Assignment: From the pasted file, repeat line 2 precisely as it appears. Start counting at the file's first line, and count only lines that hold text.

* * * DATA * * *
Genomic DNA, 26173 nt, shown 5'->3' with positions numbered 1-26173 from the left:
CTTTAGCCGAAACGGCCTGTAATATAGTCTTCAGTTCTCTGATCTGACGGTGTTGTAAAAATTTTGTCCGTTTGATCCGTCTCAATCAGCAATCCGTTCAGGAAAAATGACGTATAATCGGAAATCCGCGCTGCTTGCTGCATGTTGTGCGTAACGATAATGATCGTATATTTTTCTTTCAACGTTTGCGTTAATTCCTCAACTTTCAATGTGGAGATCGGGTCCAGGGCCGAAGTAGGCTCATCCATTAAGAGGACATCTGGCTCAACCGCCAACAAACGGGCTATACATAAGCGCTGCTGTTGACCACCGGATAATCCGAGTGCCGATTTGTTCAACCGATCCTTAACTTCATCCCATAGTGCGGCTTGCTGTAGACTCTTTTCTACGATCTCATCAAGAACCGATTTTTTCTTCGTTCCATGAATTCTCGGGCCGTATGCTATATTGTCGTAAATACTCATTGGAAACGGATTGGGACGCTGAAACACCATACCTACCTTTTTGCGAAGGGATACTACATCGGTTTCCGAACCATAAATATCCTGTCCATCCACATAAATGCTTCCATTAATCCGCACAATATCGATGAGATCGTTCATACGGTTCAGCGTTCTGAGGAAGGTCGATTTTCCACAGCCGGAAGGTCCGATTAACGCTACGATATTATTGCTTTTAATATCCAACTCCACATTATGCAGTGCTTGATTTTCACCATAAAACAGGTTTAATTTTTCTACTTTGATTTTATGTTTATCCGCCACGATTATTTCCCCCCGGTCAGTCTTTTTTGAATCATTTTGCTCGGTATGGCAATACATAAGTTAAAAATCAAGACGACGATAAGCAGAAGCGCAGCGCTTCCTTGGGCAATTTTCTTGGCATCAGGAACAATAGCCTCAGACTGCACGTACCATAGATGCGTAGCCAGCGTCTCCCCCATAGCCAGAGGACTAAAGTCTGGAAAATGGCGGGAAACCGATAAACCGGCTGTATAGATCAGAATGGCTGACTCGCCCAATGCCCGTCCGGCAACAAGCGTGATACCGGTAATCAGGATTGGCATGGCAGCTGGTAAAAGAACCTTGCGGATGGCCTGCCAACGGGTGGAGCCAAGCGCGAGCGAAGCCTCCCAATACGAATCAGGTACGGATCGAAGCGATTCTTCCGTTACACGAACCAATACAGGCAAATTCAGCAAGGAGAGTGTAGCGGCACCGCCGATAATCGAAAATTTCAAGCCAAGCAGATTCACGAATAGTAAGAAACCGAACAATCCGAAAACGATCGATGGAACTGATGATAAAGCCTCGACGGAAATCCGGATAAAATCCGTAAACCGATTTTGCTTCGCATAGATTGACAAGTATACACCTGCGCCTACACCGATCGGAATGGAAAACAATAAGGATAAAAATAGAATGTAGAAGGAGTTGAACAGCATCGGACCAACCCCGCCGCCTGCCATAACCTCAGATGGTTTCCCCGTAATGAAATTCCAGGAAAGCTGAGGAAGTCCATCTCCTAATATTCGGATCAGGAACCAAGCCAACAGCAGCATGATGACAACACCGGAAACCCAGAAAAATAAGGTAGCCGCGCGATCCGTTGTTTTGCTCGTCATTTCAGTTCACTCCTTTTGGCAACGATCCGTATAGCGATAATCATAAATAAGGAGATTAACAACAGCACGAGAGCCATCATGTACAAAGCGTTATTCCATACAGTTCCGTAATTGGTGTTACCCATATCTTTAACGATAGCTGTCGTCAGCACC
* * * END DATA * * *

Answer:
CTTTAGCCGAAACGGCCTGTAATATAGTCTTCAGTTCTCTGATCTGACGGTGTTGTAAAAATTTTGTCCGTTTGATCCGTCTCAATCAGCAATCCGTTCAGGAAAAATGACGTATAATCGGAAATCCGCGCTGCTTGCTGCATGTTGTGCGTAACGATAATGATCGTATATTTTTCTTTCAACGTTTGCGTTAATTCCTCAACTTTCAATGTGGAGATCGGGTCCAGGGCCGAAGTAGGCTCATCCATTAAGAGGACATCTGGCTCAACCGCCAACAAACGGGCTATACATAAGCGCTGCTGTTGACCACCGGATAATCCGAGTGCCGATTTGTTCAACCGATCCTTAACTTCATCCCATAGTGCGGCTTGCTGTAGACTCTTTTCTACGATCTCATCAAGAACCGATTTTTTCTTCGTTCCATGAATTCTCGGGCCGTATGCTATATTGTCGTAAATACTCATTGGAAACGGATTGGGACGCTGAAACACCATACCTACCTTTTTGCGAAGGGATACTACATCGGTTTCCGAACCATAAATATCCTGTCCATCCACATAAATGCTTCCATTAATCCGCACAATATCGATGAGATCGTTCATACGGTTCAGCGTTCTGAGGAAGGTCGATTTTCCACAGCCGGAAGGTCCGATTAACGCTACGATATTATTGCTTTTAATATCCAACTCCACATTATGCAGTGCTTGATTTTCACCATAAAACAGGTTTAATTTTTCTACTTTGATTTTATGTTTATCCGCCACGATTATTTCCCCCCGGTCAGTCTTTTTTGAATCATTTTGCTCGGTATGGCAATACATAAGTTAAAAATCAAGACGACGATAAGCAGAAGCGCAGCGCTTCCTTGGGCAATTTTCTTGGCATCAGGAACAATAGCCTCAGACTGCACGTACCATAGATGCGTAGCCAGCGTCTCCCCCATAGCCAGAGGACTAAAGTCTGGAAAATGGCGGGAAACCGATAAACCGGCTGTATAGATCAGAATGGCTGACTCGCCCAATGCCCGTCCGGCAACAAGCGTGATACCGGTAATCAGGATTGGCATGGCAGCTGGTAAAAGAACCTTGCGGATGGCCTGCCAACGGGTGGAGCCAAGCGCGAGCGAAGCCTCCCAATACGAATCAGGTACGGATCGAAGCGATTCTTCCGTTACACGAACCAATACAGGCAAATTCAGCAAGGAGAGTGTAGCGGCACCGCCGATAATCGAAAATTTCAAGCCAAGCAGATTCACGAATAGTAAGAAACCGAACAATCCGAAAACGATCGATGGAACTGATGATAAAGCCTCGACGGAAATCCGGATAAAATCCGTAAACCGATTTTGCTTCGCATAGATTGACAAGTATACACCTGCGCCTACACCGATCGGAATGGAAAACAATAAGGATAAAAATAGAATGTAGAAGGAGTTGAACAGCATCGGACCAACCCCGCCGCCTGCCATAACCTCAGATGGTTTCCCCGTAATGAAATTCCAGGAAAGCTGAGGAAGTCCATCTCCTAATATTCGGATCAGGAACCAAGCCAACAGCAGCATGATGACAACACCGGAAACCCAGAAAAATAAGGTAGCCGCGCGATCCGTTGTTTTGCTCGTCATTTCAGTTCACTCCTTTTGGCAACGATCCGTATAGCGATAATCATAAATAAGGAGATTAACAACAGCACGAGAGCCATCATGTACAAAGCGTTATTCCATACAGTTCCGTAATTGGTGTTACCCATATCTTTAACGATAGCTGTCGTCAGCACC